During his 26-year tenure at Old Trafford, the Scot won 38 trophies.
And it was only right he signed off with another Premier League winners' medal, as United lifted the trophy after that final home match against Swansea in May 2013 - a game fittingly won by a Rio Ferdinand goal in 'Fergie time'.
6. Gerrard's slip (2014)
You've got to feel for Steven Gerrard, haven't you?
He is one of the greatest Premier League players but his slip against Chelsea was seen by many as pivotal in preventing Liverpool from winning their first domestic title since 1990 in the 2013-14 season.
With the Reds on an 11-game winning run and top of the table, Gerrard slipped attempting to control a pass, allowing Demba Ba to run through and slot past Simon Mignolet in front of the Kop.
Willian scored a second late on as control of the Premier League title race fell out of the hands of Brendan Rodgers' side. Manchester City never looked back.
Perhaps the most ironic thing about the whole incident was Gerrard's impassioned "we don't let this slip" speech after the previous home match against City.
7. Lionesses finishing third at the World Cup (2015)
When England beat Germany for the first time in 31 years to finish third at the 2015 Women's World Cup, the celebrations left no-one in any doubt about the significance of the achievement.
Women's football has been on the rise this decade - just in the past three months 77,000 people watched the Lionesses' friendly against Germany at Wembley and a crowd of 30,000 saw the Women's Super League match between Manchester City and Manchester United.
Many believe England getting to the Women's World Cup semi-finals for the first time in 2015 has played a significant role.
8. Leicester City's coronation (2016)
The greatest story in the history of football? At odds of 5,000-1, it is certainly up there.
Leicester City celebrated their coronation as Premier League champions - the first top-flight title of their 132-year history - in spectacular and emotional style on 7 May 2016.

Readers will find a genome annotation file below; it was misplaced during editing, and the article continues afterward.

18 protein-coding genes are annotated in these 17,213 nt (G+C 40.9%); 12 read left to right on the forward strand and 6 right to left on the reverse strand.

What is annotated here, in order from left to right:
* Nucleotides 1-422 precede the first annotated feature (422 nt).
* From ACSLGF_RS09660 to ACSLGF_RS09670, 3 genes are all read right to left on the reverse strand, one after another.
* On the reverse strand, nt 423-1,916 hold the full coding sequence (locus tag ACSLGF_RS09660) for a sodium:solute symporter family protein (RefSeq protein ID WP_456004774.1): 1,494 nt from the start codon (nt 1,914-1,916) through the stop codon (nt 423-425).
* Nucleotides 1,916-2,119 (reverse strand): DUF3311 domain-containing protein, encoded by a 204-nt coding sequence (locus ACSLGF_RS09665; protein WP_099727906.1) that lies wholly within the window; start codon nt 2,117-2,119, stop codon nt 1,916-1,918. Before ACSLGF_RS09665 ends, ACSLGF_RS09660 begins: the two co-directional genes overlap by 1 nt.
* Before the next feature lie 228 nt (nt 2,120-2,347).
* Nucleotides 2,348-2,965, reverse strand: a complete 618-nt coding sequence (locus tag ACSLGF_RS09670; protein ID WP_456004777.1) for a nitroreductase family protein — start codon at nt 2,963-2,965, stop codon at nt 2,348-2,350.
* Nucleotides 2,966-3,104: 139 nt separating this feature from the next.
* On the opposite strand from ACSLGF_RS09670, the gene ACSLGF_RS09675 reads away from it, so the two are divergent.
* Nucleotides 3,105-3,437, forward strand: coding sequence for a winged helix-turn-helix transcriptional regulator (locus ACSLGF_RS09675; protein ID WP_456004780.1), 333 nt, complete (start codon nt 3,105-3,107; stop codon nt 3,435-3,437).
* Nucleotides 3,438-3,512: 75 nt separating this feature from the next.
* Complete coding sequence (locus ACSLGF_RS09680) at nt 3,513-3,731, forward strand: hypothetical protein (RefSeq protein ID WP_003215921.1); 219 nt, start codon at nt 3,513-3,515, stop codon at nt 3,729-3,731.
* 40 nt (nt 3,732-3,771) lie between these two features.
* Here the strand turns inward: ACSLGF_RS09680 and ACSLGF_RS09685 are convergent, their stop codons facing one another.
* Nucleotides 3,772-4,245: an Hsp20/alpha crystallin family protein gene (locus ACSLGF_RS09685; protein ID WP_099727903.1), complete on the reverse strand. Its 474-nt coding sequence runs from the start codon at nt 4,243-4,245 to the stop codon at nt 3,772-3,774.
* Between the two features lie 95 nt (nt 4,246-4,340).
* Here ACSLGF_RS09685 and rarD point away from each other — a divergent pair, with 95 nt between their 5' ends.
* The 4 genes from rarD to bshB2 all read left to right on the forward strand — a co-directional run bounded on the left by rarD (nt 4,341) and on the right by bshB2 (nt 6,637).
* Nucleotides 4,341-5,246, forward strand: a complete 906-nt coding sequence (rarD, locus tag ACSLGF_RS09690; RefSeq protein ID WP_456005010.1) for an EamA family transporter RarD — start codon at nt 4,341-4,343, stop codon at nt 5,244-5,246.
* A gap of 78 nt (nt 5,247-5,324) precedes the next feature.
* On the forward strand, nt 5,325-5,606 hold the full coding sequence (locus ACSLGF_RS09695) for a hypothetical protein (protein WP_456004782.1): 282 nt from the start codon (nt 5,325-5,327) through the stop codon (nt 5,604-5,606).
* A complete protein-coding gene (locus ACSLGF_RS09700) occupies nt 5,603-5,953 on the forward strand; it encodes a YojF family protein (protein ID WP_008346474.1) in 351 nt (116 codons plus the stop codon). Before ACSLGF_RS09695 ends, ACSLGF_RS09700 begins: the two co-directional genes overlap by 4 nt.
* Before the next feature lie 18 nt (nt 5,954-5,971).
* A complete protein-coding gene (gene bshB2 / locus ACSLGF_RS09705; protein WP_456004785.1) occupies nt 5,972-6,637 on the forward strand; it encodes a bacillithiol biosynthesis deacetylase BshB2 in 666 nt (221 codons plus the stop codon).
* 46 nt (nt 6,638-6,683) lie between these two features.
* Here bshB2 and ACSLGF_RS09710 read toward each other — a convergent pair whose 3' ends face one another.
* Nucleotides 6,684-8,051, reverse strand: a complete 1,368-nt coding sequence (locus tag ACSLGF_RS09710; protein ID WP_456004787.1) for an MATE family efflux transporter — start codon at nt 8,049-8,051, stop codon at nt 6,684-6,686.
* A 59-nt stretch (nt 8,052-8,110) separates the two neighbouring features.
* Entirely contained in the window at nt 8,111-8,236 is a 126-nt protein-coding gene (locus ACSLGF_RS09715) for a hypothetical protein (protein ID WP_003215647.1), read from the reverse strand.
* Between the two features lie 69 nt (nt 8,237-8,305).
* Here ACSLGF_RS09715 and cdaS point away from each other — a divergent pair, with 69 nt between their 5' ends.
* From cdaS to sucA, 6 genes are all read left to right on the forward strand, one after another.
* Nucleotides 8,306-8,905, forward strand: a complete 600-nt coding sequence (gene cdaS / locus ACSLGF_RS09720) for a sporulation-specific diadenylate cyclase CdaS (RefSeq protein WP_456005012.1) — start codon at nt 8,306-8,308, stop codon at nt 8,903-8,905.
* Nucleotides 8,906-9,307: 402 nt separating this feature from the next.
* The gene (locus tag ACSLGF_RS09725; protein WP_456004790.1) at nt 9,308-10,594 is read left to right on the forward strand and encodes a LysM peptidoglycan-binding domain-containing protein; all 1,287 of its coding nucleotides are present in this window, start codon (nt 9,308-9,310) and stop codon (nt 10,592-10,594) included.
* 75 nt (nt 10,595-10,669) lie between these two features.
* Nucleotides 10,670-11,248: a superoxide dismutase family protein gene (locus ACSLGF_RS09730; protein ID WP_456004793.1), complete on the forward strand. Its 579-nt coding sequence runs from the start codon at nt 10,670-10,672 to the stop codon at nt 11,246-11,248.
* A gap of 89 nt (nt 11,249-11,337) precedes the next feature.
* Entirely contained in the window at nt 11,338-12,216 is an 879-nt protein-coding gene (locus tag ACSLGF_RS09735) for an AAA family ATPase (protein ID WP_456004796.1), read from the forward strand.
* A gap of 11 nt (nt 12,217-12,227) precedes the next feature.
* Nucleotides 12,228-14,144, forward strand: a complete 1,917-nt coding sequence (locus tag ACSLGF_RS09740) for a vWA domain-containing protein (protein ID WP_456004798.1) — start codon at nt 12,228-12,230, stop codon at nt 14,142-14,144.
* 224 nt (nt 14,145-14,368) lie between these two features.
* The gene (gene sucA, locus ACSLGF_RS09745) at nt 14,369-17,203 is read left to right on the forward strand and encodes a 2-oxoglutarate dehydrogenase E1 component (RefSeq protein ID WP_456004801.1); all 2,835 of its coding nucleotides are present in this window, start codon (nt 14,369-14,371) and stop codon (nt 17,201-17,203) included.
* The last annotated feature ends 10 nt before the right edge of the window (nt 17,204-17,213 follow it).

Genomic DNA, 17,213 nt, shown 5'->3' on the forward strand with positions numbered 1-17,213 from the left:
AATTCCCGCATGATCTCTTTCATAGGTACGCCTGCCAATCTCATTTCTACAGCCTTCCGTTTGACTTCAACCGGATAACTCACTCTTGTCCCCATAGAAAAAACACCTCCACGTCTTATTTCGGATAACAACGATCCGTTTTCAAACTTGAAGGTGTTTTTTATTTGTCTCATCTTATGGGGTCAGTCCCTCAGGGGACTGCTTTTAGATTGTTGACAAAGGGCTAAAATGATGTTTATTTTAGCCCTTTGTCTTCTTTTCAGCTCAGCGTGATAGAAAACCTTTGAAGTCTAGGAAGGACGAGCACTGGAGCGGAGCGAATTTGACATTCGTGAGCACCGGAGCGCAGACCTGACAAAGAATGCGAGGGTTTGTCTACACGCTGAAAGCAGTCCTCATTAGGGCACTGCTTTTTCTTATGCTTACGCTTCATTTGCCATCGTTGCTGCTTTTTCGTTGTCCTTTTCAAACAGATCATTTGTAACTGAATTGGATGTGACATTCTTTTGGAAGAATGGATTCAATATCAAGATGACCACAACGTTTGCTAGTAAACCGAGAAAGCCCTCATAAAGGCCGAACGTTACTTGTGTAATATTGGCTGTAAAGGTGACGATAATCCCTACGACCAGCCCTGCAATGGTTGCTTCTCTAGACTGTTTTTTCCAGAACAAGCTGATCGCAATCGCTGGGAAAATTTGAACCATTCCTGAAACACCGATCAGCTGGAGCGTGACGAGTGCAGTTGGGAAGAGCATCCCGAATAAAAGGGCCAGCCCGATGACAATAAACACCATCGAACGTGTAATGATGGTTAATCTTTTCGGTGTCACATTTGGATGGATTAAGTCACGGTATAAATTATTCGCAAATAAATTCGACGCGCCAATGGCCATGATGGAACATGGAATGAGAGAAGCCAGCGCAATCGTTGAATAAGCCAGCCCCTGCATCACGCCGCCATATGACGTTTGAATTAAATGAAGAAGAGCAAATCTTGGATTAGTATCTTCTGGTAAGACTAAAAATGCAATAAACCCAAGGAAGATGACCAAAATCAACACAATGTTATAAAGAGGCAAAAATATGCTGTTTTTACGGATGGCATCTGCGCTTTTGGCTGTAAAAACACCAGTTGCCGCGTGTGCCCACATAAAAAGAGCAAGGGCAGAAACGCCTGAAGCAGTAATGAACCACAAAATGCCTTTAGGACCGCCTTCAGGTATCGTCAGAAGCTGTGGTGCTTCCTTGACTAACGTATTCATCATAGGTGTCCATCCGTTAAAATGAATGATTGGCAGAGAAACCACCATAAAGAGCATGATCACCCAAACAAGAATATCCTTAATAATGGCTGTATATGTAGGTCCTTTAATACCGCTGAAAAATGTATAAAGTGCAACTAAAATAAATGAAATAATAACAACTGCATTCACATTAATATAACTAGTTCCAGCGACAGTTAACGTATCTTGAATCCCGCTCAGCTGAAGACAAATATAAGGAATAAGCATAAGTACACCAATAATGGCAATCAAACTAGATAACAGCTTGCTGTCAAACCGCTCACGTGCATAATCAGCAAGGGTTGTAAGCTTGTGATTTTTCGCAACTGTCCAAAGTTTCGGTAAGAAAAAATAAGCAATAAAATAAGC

The league was actually won a few days earlier when Tottenham failed to beat Chelsea, but few will forget the Foxes' triumphant homecoming.
A spine-tingling rendition of Nessun Dorma by Italian opera singer Andrea Bocelli, a tear-jerking speech from manager Claudio Ranieri and a euphoric - if almost unbelieving - home crowd made it a stunning season finale.
9. England beating Colombia on penalties to reach World Cup quarter-final (2018)
Ah, England and penalty shootouts.
When referee Mark Geiger blew his whistle for the end of extra time, every Three Lions fan must have started thinking about having to take the flags down from their windows.
But how wrong they were.
Thanks to Jordan Pickford's strong left hand and Eric Dier's right foot, England won their first World Cup shootout at the fourth time of asking to set up a quarter-final against Sweden.
10. Liverpool's Champions League comeback against Barcelona (2019)
Another famous night under the Anfield lights.
After a 3-0 defeat in the semi-final first leg in Barcelona, Liverpool manager Jurgen Klopp questioned whether his side could play much better.
Fast forward six days, and two goals apiece from Divock Origi and Georginio Wijnaldum saw the Reds stun the Spanish giants and reach their ninth European Cup final.
Origi then netted late against Tottenham Hotspur in the final in Madrid, sealing a 2-0 victory and the club's sixth European crown.